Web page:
The elusive five-tool player. You hear it about your favorite team’s prospect every now and then, or if you are watching Moneyball and the story is settling in around Brad Pitt’s, err Billy Beane’s, supposed trajectory. Fielding skills, arm strength, baserunning acumen/speed, booming power with the lumber, and a general efficiency in the box. All quite important, but the moniker is a misnomer in a sense – it insinuates the tools are comparable in value.
One could make a legitimate argument about how valuable each tool is in a vacuum, but Major League Baseball is a contextual minefield. Pure skill in each department is not the only needle being moved, as cost to acquire, availability, and replicability are all vital components.
For example, it is easy to fawn over new Cleveland baseballer Harold Ramirez’s wheels. His 28.9 feet per second sprint speed would fall in about the 90th percentile of all qualified runners since 2015. That’s lightning quick, especially when we take into account his five-foot ten-inch, 220-pound frame.
Of course, Ramirez checks the speed box in the tool discussion. This is where our contextual considerations of cost, availability, and replicability come into play. Current Cleveland outfielders Oscar Mercado and Bradley Zimmer are in the 96th and 99th percentiles in sprint speed, respectively. Minor league camp invite Billy Hamilton is also in the 99th percentile. Non-tender 2020 team member Delino DeShields joins Zimmer and Hamilton. Even former prospect Greg Allen, dealt to San Diego along with Mike Clevinger, checked into the 90th percentile.
The toolset of speed is not scarce or unavailable to the Cleveland front office. That same group – Mercado, Zimmer, Hamilton, Deshields, and Allen – features varying degrees of adequacy with their leather. While we could argue over how each of them rates individually, it is safe to say they all have the fielding skills tool in their bag. That is less clear with Harold Ramirez, despite his speed, as his fielding metrics in small sample size windows have been less than stellar.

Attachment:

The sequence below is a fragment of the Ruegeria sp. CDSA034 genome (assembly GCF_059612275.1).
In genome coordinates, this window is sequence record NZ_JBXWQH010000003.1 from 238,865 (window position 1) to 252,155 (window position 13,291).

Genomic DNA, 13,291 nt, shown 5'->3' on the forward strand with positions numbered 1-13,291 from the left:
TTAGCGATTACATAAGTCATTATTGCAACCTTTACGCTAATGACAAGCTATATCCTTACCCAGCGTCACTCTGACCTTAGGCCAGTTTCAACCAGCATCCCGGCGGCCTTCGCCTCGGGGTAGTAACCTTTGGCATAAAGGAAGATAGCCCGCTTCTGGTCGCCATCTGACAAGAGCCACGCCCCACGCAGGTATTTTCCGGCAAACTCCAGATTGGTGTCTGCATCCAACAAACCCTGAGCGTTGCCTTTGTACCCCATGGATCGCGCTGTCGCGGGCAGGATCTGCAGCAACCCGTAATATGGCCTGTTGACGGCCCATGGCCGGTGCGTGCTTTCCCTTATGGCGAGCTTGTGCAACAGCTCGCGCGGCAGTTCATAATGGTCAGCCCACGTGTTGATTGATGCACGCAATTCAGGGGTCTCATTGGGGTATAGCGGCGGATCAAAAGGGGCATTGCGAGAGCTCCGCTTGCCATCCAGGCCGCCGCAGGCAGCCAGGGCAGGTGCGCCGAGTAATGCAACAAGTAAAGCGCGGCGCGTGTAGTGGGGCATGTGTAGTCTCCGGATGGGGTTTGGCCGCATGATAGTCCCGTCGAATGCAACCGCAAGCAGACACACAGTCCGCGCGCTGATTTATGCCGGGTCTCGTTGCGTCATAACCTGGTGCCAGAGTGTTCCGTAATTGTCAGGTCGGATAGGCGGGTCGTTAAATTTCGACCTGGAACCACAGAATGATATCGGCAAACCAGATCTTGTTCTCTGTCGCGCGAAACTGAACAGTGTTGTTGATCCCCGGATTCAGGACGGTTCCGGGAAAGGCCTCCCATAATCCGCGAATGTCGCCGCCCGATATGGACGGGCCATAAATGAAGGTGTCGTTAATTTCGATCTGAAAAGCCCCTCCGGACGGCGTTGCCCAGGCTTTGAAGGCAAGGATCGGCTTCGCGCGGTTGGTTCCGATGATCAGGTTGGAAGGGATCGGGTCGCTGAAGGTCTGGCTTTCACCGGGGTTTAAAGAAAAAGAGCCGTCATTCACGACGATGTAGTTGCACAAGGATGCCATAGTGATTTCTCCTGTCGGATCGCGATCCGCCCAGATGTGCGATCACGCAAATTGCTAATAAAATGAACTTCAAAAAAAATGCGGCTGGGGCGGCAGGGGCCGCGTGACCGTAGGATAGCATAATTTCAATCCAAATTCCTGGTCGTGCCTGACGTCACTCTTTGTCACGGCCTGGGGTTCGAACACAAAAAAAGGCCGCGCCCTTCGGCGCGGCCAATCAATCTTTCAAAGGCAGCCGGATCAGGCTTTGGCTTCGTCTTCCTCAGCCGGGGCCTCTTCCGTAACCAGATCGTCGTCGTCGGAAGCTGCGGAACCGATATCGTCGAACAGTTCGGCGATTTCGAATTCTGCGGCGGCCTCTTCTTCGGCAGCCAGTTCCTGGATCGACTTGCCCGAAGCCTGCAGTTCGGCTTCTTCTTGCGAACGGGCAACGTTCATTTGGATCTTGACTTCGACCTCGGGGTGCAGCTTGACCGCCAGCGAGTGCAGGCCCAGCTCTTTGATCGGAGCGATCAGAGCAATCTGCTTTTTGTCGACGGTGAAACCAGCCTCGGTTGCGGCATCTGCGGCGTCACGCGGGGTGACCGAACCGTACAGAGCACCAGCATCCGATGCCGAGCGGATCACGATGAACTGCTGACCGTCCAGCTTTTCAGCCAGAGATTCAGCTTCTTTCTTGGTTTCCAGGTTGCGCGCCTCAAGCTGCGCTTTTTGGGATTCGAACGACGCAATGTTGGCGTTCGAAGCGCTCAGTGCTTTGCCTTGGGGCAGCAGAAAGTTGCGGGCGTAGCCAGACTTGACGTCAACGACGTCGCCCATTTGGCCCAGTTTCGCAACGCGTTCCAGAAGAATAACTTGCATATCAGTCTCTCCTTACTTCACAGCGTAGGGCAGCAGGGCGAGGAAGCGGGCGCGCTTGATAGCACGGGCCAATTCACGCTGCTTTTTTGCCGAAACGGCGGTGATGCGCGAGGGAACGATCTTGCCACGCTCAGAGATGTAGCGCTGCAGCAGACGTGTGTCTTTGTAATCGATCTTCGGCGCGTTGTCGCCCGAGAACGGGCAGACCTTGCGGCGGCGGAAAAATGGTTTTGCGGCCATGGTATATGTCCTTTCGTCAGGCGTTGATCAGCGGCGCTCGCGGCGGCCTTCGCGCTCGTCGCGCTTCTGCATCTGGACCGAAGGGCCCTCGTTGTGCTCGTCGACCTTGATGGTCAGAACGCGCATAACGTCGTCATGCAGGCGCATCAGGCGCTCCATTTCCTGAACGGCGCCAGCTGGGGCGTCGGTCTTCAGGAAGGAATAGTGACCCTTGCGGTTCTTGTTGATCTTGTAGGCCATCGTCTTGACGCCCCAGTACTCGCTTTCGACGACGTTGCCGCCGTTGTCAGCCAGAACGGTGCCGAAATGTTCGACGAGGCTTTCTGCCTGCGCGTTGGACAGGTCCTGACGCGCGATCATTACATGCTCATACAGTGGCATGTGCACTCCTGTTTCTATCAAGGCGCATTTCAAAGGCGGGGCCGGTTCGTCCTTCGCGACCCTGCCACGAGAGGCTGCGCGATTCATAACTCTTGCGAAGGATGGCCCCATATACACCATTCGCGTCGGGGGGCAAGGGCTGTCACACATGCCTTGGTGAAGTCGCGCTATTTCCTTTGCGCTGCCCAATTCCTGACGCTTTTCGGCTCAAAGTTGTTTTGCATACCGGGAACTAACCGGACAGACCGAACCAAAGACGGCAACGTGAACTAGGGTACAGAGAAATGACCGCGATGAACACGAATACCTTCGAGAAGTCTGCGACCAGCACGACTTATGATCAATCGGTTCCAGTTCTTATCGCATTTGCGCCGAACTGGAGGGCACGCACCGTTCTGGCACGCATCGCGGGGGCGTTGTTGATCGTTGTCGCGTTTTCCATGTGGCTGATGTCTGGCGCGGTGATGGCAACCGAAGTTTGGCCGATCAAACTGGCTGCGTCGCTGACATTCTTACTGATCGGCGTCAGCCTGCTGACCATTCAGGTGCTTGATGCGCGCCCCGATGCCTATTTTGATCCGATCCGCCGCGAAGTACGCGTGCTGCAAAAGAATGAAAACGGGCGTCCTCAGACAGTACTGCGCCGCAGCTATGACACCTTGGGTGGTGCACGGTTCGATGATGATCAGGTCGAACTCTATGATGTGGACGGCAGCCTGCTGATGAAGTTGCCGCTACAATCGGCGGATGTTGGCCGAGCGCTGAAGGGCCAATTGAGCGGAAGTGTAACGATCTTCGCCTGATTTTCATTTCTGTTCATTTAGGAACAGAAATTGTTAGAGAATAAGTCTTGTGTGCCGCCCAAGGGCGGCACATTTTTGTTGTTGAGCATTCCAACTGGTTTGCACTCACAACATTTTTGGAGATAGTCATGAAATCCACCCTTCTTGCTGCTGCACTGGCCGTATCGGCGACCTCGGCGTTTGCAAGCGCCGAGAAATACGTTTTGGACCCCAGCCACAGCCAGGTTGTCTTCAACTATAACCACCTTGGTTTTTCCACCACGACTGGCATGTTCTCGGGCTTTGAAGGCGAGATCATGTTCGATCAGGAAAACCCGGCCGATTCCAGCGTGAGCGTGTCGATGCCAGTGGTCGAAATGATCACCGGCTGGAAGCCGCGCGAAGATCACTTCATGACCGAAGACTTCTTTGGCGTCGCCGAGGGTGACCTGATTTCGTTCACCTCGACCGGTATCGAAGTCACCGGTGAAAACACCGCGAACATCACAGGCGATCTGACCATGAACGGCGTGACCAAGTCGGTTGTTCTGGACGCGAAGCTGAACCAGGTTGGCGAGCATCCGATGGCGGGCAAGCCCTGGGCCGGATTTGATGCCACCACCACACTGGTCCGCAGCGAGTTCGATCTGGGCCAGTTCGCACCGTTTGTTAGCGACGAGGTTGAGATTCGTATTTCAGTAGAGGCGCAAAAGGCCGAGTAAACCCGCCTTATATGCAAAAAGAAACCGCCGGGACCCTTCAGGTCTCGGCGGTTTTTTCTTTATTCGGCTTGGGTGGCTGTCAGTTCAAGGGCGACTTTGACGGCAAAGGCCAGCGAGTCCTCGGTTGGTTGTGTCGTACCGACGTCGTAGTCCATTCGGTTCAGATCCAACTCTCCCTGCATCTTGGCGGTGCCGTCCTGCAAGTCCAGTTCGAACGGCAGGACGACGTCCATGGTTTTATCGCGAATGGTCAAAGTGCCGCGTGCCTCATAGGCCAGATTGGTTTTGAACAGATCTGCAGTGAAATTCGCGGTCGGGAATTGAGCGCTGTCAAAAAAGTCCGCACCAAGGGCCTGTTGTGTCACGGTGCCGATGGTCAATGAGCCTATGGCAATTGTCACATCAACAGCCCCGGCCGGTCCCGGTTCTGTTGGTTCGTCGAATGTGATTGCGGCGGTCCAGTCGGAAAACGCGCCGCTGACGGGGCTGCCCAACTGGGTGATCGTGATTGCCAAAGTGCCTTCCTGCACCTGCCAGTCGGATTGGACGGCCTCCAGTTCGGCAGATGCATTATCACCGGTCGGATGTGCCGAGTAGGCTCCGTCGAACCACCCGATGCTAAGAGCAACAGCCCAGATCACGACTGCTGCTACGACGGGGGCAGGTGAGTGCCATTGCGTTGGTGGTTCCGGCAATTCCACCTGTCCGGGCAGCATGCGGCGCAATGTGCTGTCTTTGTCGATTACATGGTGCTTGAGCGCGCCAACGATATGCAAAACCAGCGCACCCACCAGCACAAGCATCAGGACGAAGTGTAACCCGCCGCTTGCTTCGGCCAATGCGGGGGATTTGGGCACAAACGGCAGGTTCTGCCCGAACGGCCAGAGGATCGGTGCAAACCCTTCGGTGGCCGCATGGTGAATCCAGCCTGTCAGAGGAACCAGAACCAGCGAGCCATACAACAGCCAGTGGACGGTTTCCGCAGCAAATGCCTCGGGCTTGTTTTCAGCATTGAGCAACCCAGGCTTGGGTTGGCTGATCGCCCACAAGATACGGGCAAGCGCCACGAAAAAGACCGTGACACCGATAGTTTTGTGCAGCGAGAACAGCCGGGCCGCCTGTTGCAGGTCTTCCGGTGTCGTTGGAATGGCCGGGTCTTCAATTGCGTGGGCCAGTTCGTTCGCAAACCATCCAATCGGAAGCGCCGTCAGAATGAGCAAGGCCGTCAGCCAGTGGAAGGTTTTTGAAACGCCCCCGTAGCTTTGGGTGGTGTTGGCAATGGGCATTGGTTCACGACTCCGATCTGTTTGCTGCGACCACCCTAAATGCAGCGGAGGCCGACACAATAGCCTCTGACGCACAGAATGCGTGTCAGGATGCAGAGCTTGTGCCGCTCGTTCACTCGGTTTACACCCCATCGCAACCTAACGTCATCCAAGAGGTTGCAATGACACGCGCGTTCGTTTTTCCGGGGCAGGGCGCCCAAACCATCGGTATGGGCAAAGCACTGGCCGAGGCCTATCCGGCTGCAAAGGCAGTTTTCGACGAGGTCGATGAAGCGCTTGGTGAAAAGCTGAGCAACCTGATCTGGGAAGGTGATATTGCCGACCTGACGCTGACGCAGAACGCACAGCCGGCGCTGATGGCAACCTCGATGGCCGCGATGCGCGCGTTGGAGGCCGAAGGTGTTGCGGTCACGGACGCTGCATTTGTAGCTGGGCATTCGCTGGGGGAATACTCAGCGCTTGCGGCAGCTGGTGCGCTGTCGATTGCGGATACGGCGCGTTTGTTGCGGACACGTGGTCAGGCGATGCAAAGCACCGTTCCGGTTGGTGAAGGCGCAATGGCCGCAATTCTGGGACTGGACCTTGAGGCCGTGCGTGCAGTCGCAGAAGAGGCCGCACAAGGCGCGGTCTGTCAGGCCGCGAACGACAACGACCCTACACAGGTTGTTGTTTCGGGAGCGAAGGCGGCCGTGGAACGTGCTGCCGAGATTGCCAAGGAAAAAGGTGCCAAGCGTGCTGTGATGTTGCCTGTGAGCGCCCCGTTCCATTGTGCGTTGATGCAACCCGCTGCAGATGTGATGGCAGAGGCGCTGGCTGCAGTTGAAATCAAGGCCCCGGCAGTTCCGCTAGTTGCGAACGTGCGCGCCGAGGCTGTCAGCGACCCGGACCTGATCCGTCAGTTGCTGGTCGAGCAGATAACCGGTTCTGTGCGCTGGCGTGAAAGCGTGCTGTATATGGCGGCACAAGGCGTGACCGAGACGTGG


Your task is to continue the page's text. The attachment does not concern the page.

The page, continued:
Arm strength is another pillar, but per reports Harold Ramirez’s arm skews toward passable and is decidedly not elite. Even if we were being extremely generous and permitting him to count fielding and arm strength as “tools” in the five-tool venture, Ramirez would still fall behind all those other Cleveland outfield options when viewing fielding skills, arm strength, and speed, collectively.
That is where the tools that dwarf the others in value come into play, hitting for efficiency and hitting for power. They are not equal in value even if Bill James, Johnny Numbers, and whatever other baseball analytic icon were to demonstrate proof that they have a similar impact on the outcome of games. Scarcity is the driver of value in this vacuum. Cleveland has these other options that check boxes but have decidedly weak or uncertain hitting outlooks.
It stands to theoretical reasoning that Cleveland acquired Ramirez for his bat. It is noteworthy that with all these other runners with questionable hit tools, they chose to add another one and were forced to designate an arm they clearly liked in some capacity, Jordan Humphreys.
The biggest selling point on the Harold Ramirez batting experiment has been that he posted an adequate near-full season in the big leagues for the Marlins in 2019. Prior to that, Ramirez plowed through Double-A and Triple-A pitching with alarming efficiency in 2018 and 2019, respectively. He will never be the type to draw a ton of walks, being more of the free-swinging variety.
Though his average exit velocity is mediocre, Ramirez’s maximum exit velocity outputs – tipping over the 110 miles per hour threshold and topping out at 113 miles per hour – indicate that there is much more to unlock. This would require, however, getting him away from hitting nearly 60 percent of his balls in play on the ground, where hard hits go to retire.
The righty, to this point, hits almost everything to the opposite field, which also contributes to the mediocre exit velocity. This can be a difficult adjustment for hitters, but the ones that latch on and get it take off towards stardom. Justin Turner’s early years profile looked very similar. Obviously, that is a large step and is improbable, but the maximum exit velocity outputs from Ramirez suggest the sky is the limit. Watching how often he hits ground balls, which direction they travel, and how hard he’s hitting it would be prudent for Cleveland fans.
Ramirez is only 26 and is a few pulled balls in the air away from being a glowing contributor with the bat. At this juncture, his bat is far more intriguing than Bradley Zimmer’s or Oscar Mercado’s, if only because of the extremely remote chance he can adjust his attack point at the plate. Even if the experiment follows the likely route of mediocre hit tool and speed, the mediocre hit tool might be a higher baseline than the alternative. Betting on scarce skill sets in addition to the elite tools will become a fruitful strategy if leaned upon frequently. That scarce skill set will eventually manifest, be it with Harold Ramirez or the next guy or the guy after that.